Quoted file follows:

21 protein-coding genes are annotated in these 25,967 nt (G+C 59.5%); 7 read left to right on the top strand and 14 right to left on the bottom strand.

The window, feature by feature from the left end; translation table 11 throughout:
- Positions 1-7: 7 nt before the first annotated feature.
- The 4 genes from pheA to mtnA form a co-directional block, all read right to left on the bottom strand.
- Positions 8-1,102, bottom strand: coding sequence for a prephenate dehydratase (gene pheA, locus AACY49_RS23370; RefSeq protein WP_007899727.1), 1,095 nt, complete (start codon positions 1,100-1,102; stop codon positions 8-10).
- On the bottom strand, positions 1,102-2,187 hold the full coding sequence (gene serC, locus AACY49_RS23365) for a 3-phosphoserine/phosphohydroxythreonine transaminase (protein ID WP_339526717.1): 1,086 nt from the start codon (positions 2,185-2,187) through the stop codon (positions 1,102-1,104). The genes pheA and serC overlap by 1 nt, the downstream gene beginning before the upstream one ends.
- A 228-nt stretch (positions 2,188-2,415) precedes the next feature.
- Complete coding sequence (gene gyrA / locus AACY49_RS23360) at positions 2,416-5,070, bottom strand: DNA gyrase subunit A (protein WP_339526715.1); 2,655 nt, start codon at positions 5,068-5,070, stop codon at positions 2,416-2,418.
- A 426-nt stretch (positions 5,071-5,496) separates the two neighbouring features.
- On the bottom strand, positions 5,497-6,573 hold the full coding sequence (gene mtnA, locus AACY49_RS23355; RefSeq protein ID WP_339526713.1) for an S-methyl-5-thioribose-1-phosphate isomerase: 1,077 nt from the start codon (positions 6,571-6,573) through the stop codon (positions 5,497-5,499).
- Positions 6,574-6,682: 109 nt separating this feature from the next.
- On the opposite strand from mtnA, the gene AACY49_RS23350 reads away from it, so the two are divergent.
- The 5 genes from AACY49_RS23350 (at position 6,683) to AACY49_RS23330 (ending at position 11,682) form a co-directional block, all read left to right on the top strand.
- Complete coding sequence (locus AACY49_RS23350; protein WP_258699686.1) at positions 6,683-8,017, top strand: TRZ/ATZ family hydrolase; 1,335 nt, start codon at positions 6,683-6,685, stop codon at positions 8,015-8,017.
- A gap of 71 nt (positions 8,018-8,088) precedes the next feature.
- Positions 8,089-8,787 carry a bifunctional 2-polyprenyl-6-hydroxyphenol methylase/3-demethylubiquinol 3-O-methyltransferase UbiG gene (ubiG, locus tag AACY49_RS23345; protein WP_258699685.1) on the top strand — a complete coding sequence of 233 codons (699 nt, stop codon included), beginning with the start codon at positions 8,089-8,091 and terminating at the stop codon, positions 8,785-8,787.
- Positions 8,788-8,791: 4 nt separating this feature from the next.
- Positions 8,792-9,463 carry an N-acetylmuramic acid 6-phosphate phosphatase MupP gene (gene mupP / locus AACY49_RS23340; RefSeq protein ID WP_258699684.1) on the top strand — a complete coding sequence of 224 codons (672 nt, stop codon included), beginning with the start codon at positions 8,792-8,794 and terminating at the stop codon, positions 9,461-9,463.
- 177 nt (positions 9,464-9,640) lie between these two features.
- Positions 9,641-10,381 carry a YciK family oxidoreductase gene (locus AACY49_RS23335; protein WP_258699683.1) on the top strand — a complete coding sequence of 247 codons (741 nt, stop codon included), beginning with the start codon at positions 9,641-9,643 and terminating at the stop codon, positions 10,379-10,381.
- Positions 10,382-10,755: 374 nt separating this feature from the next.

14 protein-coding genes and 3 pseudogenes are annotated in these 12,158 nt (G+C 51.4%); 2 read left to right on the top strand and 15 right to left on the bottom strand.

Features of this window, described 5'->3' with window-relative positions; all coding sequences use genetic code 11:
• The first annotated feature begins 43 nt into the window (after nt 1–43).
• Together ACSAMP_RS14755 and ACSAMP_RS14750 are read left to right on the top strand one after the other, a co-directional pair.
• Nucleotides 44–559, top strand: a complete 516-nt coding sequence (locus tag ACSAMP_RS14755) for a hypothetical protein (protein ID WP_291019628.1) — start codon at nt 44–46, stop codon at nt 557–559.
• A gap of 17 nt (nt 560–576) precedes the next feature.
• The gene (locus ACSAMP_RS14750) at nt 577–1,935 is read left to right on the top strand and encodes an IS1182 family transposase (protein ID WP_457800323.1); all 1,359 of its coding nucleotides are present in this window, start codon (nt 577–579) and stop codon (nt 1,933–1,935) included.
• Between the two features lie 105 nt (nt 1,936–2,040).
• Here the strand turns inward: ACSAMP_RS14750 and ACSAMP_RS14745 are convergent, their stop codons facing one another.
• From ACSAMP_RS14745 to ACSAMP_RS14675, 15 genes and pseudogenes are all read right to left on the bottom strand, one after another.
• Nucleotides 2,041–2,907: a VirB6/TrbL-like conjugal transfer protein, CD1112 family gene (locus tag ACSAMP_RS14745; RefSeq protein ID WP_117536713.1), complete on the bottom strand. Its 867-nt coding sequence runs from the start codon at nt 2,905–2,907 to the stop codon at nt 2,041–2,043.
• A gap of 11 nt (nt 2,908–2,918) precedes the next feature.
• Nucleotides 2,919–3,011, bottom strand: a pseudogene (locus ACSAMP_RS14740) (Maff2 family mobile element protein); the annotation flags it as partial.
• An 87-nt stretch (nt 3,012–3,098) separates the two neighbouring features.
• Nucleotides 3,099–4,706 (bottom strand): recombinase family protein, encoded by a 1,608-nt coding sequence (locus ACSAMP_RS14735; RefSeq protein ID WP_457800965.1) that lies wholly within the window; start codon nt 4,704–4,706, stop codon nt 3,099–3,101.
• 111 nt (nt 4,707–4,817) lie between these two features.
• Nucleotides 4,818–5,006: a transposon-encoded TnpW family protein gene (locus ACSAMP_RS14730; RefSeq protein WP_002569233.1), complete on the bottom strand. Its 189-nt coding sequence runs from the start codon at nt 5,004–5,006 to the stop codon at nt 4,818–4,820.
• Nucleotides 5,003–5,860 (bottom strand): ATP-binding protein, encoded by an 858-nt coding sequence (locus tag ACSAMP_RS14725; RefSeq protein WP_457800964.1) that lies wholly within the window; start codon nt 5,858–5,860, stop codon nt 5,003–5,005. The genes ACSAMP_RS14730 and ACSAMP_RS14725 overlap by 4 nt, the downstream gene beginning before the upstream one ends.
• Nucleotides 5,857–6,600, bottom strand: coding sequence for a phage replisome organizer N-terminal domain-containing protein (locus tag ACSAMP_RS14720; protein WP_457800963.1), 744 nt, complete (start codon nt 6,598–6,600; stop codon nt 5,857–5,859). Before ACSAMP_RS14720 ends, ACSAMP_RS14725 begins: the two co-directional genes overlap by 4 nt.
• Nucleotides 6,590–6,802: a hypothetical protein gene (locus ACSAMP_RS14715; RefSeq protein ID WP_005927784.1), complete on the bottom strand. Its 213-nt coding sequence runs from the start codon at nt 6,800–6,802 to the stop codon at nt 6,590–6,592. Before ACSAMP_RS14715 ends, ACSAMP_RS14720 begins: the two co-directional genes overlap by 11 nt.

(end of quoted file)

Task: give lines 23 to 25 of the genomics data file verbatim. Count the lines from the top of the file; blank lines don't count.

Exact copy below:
Features of this window, described 5'->3' with window-relative positions; all coding sequences use genetic code 11:
• The first annotated feature begins 43 nt into the window (after nt 1–43).
• Together ACSAMP_RS14755 and ACSAMP_RS14750 are read left to right on the top strand one after the other, a co-directional pair.